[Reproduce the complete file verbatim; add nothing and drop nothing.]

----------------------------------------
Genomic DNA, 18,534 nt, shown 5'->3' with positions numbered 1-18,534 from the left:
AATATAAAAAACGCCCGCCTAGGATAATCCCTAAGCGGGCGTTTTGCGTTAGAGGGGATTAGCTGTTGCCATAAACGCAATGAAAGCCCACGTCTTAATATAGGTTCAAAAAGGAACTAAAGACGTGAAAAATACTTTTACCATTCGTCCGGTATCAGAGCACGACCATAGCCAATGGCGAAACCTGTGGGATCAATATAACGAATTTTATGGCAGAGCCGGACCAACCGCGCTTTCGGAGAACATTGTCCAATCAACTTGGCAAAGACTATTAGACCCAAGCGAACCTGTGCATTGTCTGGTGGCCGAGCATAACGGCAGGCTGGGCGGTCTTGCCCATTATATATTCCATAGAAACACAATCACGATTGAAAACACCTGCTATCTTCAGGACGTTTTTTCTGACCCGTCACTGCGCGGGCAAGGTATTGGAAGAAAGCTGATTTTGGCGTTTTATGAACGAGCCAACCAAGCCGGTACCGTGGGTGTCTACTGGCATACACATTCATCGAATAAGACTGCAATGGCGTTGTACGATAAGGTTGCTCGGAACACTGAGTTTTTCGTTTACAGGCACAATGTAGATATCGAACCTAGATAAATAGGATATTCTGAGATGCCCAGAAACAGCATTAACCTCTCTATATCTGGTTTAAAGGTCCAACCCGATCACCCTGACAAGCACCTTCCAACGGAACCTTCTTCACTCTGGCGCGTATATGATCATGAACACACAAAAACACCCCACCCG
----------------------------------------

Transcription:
Genomic DNA, 18,534 nt, shown 5'->3' with positions numbered 1-18,534 from the left:
AATATAAAAAACGCCCGCCTAGGATAATCCCTAAGCGGGCGTTTTGCGTTAGAGGGGATTAGCTGTTGCCATAAACGCAATGAAAGCCCACGTCTTAATATAGGTTCAAAAAGGAACTAAAGACGTGAAAAATACTTTTACCATTCGTCCGGTATCAGAGCACGACCATAGCCAATGGCGAAACCTGTGGGATCAATATAACGAATTTTATGGCAGAGCCGGACCAACCGCGCTTTCGGAGAACATTGTCCAATCAACTTGGCAAAGACTATTAGACCCAAGCGAACCTGTGCATTGTCTGGTGGCCGAGCATAACGGCAGGCTGGGCGGTCTTGCCCATTATATATTCCATAGAAACACAATCACGATTGAAAACACCTGCTATCTTCAGGACGTTTTTTCTGACCCGTCACTGCGCGGGCAAGGTATTGGAAGAAAGCTGATTTTGGCGTTTTATGAACGAGCCAACCAAGCCGGTACCGTGGGTGTCTACTGGCATACACATTCATCGAATAAGACTGCAATGGCGTTGTACGATAAGGTTGCTCGGAACACTGAGTTTTTCGTTTACAGGCACAATGTAGATATCGAACCTAGATAAATAGGATATTCTGAGATGCCCAGAAACAGCATTAACCTCTCTATATCTGGTTTAAAGGTCCAACCCGATCACCCTGACAAGCACCTTCCAACGGAACCTTCTTCACTCTGGCGCGTATATGATCATGAACACACAAAAACACCCCACCCG